For our sore and tormented separation, the possibility of this imaginative and unifying friendship is the Celtic gift.

John O’Donohue

This post is dedicated to my friend and brother Buddy Mahar – husband, father, grandfather, coach, actor, great man.

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The ancient Celts placed great value on friendship, and on kinship relationships. This carries over to today.

Growing up in Irish Boston I saw and experienced the importance of friendship.  I saw that my friends were my family.  That one was welcomed in another’s family and treated like kin.  That neighborhoods became like clans, rich in relationship and loyalty – a place where acceptance was not fragile but stronger than time.

I have, as a result, friends I have had for over 60 years – men and women who are, to me and me to them, brothers and sisters, trusted confidants, kin.

In this tradition we find a vitally important idea and it is this: among our clan, our friendships and this extended family we had those with whom we could always talk freely and in confidence about concerns, grief, hurt, uncertainties and problems.

Those to whom we talked were known in the ancient tradition as soul friends – in Gaelic – anam cara.

The Celts knew that each person needed a mentor, a listener, counsel, a compassionate ear, a teacher who challenged, reassured, guided, encouraged – responded in complete honesty and utter confidentially, one who helped us on our journey, walked with us the whole way.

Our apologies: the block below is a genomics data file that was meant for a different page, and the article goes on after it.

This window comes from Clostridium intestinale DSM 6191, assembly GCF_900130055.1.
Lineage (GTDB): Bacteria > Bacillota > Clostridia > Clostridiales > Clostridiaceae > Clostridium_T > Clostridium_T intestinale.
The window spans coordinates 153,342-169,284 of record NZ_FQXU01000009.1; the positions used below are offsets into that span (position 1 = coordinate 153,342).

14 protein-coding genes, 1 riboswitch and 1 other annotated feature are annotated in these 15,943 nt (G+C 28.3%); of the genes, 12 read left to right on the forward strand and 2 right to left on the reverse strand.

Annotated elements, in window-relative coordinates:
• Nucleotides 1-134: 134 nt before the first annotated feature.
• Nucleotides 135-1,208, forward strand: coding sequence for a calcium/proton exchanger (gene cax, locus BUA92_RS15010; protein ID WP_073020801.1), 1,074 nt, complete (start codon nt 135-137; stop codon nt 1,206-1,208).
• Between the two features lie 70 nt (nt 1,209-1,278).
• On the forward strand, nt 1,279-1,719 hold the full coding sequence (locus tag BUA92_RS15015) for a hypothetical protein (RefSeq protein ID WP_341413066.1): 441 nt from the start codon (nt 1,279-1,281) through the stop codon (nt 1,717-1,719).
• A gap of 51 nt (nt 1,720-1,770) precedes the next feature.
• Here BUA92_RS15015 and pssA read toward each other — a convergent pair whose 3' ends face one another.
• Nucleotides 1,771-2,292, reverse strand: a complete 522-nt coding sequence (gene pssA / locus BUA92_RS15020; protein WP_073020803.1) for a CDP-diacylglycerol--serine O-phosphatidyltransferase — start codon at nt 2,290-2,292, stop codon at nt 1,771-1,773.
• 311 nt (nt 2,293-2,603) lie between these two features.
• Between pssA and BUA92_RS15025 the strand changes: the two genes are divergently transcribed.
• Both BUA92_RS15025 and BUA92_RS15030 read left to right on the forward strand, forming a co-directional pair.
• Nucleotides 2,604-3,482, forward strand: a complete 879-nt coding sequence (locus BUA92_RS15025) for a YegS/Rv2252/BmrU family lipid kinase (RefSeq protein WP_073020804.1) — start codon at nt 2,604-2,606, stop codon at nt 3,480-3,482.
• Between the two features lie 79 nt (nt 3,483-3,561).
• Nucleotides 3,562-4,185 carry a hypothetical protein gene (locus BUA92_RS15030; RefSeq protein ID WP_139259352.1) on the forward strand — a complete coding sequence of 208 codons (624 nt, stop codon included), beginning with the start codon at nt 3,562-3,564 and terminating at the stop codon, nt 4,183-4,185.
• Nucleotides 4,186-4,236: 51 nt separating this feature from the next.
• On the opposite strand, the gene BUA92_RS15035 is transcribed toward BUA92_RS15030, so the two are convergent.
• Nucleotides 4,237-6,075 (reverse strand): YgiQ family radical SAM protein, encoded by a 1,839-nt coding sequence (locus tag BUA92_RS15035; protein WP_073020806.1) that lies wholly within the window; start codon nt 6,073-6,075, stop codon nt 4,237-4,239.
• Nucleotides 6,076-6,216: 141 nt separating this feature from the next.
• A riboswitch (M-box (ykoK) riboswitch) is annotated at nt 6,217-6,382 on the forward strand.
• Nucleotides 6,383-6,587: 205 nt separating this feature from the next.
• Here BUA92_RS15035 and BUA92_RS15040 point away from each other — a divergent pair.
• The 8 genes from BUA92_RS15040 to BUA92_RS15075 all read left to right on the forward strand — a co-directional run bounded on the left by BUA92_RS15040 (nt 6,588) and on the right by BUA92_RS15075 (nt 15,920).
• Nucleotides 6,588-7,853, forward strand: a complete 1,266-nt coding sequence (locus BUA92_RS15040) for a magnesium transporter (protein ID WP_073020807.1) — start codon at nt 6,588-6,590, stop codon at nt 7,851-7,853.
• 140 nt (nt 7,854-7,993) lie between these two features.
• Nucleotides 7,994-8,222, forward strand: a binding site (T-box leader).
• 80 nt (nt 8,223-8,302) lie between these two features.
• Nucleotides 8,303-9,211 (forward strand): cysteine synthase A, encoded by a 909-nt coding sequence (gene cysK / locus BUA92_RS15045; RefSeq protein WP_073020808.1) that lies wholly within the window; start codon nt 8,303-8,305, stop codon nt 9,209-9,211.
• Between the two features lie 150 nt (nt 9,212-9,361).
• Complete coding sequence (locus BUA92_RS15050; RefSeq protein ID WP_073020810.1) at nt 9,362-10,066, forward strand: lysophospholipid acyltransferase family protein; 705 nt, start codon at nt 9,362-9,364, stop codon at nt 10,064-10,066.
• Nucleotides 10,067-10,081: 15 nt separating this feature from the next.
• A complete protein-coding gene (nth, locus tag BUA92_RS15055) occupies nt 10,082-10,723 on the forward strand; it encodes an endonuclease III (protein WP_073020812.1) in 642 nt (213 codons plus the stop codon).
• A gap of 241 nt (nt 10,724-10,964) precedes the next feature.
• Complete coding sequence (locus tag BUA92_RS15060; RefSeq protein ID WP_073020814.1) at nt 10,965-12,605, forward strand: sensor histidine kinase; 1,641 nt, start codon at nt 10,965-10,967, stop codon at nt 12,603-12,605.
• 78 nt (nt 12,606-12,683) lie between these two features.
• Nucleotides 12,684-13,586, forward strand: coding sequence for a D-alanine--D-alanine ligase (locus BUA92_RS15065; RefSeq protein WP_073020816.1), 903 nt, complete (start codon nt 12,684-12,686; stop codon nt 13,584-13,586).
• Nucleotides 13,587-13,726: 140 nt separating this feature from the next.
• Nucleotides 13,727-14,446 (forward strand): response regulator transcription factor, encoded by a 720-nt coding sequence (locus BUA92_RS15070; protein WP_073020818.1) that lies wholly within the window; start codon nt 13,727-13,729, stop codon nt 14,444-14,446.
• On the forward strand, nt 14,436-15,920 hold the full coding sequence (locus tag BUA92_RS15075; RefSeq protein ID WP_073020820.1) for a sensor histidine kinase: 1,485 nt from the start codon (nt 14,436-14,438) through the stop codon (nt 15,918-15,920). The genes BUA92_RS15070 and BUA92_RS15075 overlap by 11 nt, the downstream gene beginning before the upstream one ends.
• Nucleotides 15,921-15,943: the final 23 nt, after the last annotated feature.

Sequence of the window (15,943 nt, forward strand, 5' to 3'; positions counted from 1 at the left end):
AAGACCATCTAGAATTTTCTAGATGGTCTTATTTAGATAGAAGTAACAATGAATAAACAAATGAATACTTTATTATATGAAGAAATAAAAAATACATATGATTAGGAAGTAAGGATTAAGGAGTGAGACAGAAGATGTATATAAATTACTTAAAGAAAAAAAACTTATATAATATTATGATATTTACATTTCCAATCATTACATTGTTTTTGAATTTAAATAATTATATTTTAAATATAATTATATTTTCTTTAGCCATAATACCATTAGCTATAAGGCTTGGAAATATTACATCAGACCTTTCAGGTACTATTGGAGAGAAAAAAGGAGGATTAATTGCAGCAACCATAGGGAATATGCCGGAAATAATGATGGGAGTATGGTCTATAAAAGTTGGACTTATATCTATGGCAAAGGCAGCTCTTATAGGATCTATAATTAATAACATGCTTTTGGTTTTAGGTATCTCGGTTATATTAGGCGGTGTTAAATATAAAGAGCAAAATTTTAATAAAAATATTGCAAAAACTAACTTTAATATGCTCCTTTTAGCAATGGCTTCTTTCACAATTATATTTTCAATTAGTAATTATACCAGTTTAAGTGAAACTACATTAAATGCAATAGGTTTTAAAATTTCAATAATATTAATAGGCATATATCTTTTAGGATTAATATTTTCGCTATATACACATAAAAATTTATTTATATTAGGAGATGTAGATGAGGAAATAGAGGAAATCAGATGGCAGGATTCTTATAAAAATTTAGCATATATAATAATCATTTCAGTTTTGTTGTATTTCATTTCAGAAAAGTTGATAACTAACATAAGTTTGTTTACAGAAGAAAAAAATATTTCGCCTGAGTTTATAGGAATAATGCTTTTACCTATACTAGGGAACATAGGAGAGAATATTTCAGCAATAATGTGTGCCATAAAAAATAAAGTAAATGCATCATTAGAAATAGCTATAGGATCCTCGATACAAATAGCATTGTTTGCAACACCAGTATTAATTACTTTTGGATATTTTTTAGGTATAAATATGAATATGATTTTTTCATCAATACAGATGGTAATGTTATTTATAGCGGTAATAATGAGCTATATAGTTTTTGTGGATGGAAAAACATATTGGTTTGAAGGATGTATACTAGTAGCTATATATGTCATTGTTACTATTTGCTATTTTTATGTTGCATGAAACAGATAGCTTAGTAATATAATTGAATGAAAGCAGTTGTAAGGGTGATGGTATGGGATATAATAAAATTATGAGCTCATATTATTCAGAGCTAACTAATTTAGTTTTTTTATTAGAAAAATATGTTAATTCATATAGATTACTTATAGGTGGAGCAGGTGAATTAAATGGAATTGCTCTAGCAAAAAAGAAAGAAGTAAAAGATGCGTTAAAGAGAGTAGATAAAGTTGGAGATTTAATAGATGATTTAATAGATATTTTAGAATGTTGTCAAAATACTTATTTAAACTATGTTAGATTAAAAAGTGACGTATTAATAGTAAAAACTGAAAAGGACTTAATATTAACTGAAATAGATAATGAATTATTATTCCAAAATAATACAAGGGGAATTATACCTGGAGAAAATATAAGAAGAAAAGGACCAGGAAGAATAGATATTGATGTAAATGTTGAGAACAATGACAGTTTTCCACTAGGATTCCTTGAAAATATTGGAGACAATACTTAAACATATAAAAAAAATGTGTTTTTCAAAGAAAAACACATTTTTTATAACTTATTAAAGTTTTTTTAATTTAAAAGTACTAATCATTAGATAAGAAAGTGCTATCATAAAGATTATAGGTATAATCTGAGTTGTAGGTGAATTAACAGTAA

These ancient people knew that health relied on inner growth and healing and that honest conversation was the route to inner growth, self-understanding, and to the Spirit.  They knew that these conversations were sacred and mediated a relationship with God.  They knew that in these conversations God and love were present.

They recognized that these conversations knit us together in lasting friendship, that the experience of this sharing heightened in us the value of all things – large and small, of story-telling, of music, and poetry, literature, shared life, humor and laughter itself, common suffering, celebration, love and loyalty, and the beauty in all things from children to earth and sky.

These are the ones who, without fail and for all time, laugh and cry with us, live and die with us.  Without them live is not lived.

Realize from the wisdom of this ancient genius that you too need someone with whom you can speak in complete confidence and know that your words and you will find a home – always have a home.

With a soul friend, you never are alone – ever.

Shalom.

 

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